**Author:**Johannes Maucher**Last Update:**22nd October 2014- List of all IPython Notebooks for this lecture

In this notebook a parametric classifier for 1-dimensional input data is developed. The task is to predict the category of car, a customers will purchase, if his annual income is known. In the training phase the gaussian distributed likelihood $p(x|C_i)$ and the a-priori $P(C_i)$ for each of the 3 car classes $C_i$ is estimated from a sample of 27 training instances, each containing the annual income and the purchased car of a former customer. The file containing the training data can be ob obtained from here

Required Python modules:

In [1]:

```
import numpy as np
import matplotlib.pyplot as plt
np.set_printoptions(precision=1,suppress=True)
```

Read customer data from file. Each row in the file represents one custoner. The first column is the customer ID, the second column is the annual income of the customer and the third column is the class of car he or she bought:

- 0 = Low Class
- 1 = Middle Class
- 2 = Premium Class

In [2]:

```
customerArray=np.fromfile("./Res/AutoKunden.txt",sep=' ').reshape(-1,3)
print " ID Income Car-class"
print customerArray
Ntot=len(customerArray)
```

Determine for each car-class $C_i$ the likelihood-function $p(x|C_i)$ and the a-priori probability $p(C_i)$. It is assumed that the likelihoods are gaussian normal distributions. Then for each class the mean and the standard-deviation must be estimated from the given data. The modified a-posteriori value is the product of likelihood and a-priori probability (modified because the evidence $p(x)$ is ignored):

$$ p(C_i|x) \sim p(x|C_i) \cdot p(C_i) $$

The decision based on this modified a-Posteriori will be the same as the decision based on the real a-Posteriori, since

$$ C_{pred} = argmax_{C_i}\left( \frac{p(x|C_i) \cdot p(C_i)}{p(x)}\right) = argmax_{C_i}\left( p(x|C_i) \cdot p(C_i)\right) $$ The estimated likelihood functions are plotted.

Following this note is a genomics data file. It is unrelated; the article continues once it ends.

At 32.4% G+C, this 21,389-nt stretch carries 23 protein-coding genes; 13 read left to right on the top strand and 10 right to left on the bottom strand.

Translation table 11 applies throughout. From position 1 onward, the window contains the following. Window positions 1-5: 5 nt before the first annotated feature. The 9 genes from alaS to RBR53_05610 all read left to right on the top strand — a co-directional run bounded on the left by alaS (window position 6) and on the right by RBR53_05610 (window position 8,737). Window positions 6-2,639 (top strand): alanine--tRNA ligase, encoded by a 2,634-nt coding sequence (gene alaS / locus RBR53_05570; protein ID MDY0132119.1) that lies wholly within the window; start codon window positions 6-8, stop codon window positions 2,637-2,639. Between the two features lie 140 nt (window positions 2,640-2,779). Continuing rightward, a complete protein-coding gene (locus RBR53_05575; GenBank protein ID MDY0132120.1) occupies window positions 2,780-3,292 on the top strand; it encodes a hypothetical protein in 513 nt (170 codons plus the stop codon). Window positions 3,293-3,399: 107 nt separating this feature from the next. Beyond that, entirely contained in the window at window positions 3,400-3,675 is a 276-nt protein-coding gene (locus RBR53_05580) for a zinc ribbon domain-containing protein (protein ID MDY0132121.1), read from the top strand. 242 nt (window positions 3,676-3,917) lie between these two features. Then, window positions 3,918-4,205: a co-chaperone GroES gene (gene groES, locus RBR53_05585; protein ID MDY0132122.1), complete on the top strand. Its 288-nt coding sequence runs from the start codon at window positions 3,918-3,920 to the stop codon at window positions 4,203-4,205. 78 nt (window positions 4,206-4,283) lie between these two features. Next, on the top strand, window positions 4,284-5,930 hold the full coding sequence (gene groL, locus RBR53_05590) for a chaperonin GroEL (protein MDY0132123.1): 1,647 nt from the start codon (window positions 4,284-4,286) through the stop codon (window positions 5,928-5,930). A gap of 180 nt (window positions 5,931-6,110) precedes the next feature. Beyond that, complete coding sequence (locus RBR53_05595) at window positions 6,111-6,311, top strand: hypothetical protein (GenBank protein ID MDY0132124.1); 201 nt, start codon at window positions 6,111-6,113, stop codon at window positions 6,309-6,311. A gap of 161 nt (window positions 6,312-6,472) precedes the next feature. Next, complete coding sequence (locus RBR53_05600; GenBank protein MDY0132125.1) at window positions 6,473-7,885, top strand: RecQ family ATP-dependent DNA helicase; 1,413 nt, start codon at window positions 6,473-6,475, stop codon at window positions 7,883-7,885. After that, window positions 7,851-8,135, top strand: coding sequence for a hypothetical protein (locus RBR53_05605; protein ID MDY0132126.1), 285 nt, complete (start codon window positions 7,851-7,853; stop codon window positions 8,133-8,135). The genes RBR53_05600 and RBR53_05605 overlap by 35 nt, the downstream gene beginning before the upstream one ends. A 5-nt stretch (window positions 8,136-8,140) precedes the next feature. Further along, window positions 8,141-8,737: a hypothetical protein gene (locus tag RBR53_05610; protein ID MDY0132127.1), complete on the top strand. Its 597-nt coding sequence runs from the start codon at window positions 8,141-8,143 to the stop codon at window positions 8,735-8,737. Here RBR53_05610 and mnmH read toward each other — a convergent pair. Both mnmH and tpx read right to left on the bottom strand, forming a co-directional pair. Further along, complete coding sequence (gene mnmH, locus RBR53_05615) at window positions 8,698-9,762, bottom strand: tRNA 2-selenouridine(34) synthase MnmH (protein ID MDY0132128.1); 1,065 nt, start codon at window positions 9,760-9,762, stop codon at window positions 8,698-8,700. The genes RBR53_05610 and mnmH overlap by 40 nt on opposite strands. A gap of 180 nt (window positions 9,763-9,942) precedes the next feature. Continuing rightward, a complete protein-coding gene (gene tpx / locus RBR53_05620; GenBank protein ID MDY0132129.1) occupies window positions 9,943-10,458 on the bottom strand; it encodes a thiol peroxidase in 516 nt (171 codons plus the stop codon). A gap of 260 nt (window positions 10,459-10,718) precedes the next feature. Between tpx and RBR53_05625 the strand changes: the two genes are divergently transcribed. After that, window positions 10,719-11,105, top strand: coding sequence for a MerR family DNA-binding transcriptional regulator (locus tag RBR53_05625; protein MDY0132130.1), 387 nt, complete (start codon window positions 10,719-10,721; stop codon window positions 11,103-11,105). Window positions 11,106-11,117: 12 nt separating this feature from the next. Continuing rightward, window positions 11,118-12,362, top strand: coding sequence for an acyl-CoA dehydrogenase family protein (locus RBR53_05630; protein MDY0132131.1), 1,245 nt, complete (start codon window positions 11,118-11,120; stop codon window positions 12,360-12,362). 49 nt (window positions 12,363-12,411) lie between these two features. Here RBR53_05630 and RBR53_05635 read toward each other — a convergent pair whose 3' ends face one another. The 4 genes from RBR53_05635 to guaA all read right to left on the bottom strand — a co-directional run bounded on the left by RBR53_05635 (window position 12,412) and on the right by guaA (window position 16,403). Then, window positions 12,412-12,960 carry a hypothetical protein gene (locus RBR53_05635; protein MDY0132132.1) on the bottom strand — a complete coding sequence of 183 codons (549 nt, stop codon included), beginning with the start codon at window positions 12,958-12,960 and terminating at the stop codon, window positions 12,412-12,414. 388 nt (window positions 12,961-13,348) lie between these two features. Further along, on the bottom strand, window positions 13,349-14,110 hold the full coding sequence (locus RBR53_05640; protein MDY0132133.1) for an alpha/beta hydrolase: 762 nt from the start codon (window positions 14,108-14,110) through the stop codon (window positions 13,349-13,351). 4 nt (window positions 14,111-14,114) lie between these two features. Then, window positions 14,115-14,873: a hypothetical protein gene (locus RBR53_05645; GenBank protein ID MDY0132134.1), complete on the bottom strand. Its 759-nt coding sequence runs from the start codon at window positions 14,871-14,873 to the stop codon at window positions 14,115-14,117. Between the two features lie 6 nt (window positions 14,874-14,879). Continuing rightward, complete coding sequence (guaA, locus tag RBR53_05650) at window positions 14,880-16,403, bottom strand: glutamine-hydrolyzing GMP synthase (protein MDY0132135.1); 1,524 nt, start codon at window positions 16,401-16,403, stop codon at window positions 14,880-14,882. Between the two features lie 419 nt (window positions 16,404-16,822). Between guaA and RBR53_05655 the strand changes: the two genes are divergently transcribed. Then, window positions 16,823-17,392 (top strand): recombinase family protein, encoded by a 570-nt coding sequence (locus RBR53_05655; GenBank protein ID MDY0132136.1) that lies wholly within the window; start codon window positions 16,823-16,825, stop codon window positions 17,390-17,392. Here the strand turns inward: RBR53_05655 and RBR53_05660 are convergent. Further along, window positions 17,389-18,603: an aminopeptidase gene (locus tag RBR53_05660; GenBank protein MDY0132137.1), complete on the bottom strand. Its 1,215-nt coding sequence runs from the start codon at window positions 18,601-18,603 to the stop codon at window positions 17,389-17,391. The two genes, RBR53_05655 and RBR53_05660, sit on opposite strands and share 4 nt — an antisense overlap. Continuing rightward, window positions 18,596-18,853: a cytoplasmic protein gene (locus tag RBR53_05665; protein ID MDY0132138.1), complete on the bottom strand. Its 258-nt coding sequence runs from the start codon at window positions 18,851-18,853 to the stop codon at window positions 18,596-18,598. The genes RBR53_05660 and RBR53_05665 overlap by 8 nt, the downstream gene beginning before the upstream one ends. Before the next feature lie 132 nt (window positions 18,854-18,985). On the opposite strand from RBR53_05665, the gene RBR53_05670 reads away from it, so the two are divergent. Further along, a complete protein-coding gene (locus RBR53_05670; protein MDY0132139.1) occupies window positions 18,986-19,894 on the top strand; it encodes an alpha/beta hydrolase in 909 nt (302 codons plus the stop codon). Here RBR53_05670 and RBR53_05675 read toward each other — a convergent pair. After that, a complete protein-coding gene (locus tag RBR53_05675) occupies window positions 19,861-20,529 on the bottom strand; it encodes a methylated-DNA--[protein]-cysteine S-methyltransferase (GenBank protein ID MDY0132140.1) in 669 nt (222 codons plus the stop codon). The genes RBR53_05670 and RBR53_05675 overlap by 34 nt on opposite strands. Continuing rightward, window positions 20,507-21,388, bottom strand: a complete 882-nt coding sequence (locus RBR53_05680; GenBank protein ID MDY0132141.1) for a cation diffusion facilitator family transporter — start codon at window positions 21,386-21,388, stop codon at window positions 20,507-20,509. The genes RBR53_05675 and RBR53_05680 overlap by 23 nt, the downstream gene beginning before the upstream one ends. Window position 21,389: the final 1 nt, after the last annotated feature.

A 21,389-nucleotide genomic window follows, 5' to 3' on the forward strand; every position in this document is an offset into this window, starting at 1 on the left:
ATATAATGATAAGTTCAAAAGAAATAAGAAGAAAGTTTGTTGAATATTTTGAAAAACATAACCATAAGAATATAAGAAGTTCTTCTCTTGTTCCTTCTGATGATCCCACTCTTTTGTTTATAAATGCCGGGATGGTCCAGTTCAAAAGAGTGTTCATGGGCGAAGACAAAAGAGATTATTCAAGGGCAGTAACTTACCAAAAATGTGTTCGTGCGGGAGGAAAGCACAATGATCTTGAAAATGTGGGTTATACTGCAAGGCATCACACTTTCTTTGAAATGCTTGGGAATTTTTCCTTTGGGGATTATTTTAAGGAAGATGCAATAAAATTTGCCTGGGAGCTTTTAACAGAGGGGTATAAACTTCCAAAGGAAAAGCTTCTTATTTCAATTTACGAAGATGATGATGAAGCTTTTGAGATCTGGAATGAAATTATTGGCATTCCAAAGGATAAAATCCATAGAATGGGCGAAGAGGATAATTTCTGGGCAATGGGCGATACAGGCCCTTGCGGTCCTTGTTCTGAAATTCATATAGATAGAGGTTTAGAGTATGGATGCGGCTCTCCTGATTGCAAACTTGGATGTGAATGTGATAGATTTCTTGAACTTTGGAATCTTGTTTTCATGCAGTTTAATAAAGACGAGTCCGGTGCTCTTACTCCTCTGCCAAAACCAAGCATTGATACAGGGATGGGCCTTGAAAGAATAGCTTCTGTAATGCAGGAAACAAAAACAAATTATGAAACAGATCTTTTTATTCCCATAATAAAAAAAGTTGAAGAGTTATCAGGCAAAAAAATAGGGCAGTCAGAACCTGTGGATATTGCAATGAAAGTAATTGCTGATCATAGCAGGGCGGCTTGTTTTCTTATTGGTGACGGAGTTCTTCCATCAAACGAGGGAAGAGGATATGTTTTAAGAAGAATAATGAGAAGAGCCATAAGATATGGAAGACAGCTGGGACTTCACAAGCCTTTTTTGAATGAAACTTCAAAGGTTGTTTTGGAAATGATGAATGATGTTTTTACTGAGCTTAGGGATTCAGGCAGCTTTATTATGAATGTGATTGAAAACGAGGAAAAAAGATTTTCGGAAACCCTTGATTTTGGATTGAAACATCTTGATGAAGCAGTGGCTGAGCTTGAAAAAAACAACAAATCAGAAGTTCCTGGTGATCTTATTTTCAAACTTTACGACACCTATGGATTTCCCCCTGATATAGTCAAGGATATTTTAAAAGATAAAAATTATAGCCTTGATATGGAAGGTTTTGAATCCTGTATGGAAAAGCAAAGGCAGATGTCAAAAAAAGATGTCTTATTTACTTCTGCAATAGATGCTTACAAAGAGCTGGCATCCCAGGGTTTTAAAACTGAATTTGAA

Now, since we have estimated the models of all 3 classes, we can apply them for predicting the most likely car-class from the annual income of a potential customer.

In [7]:

```
AnnualIncomeList=[25000,29000,63000,69000]
Aposteriori=[]
x=range(0,100000,100)
for c in range(0,3): #iterate over the 3 classes
print '-'*40
print 'Class %d'%c
A=customerArray[customerArray[:,2]==c] #Filter customers of current class
p=float(len(A))/Ntot # a-priori probability
m=np.mean(A[:,1]) # mean-value
s=np.std(A[:,1]) # standard deviation
print " A-Priori probability of this class: %1.2f "%p
print " Estimated mean of this class\' likelihood: %4.2f "%m
print " Estimated standard deviation of this class\' likelihood: %4.2f "%s
# Likelihood multiplied by a-priori probability
likelihood = 1/(s * np.sqrt(2 * np.pi))*np.exp( - (x - m)**2 / (2 * s**2) )
aposterioriMod=p*likelihood
Aposteriori.append(aposterioriMod)
plt.plot(x,aposterioriMod,label='class '+str(c))
plt.hold(True)
plt.grid(True)
plt.hold(True)
for AnnualIncome in AnnualIncomeList: #plot vertical lines at the annual incomes for which classification is required
plt.axvline(x=AnnualIncome,color='m',ls='dashed')
plt.legend()
plt.xlabel("Annual Income")
plt.ylabel("Probability")
plt.title("Likelihood times A-Priori Probability for all 3 classes")
```

Out[7]:

In [5]:

```
for AnnualIncome in AnnualIncomeList:
print '-'*20
print "Annual Income = %7.2f"%AnnualIncome
i=round(AnnualIncome/100)
proVal=[x[i] for x in Aposteriori]
sumProbs=np.sum(proVal)
for i,p in enumerate(proVal):
print 'APosteriori propabilitiy of class %d = %1.4f'% (i,p/sumProbs)
print 'Most probable class for customer with income %5.2f Euro is %d '% (AnnualIncome,np.argmax(np.array(proVal)))
```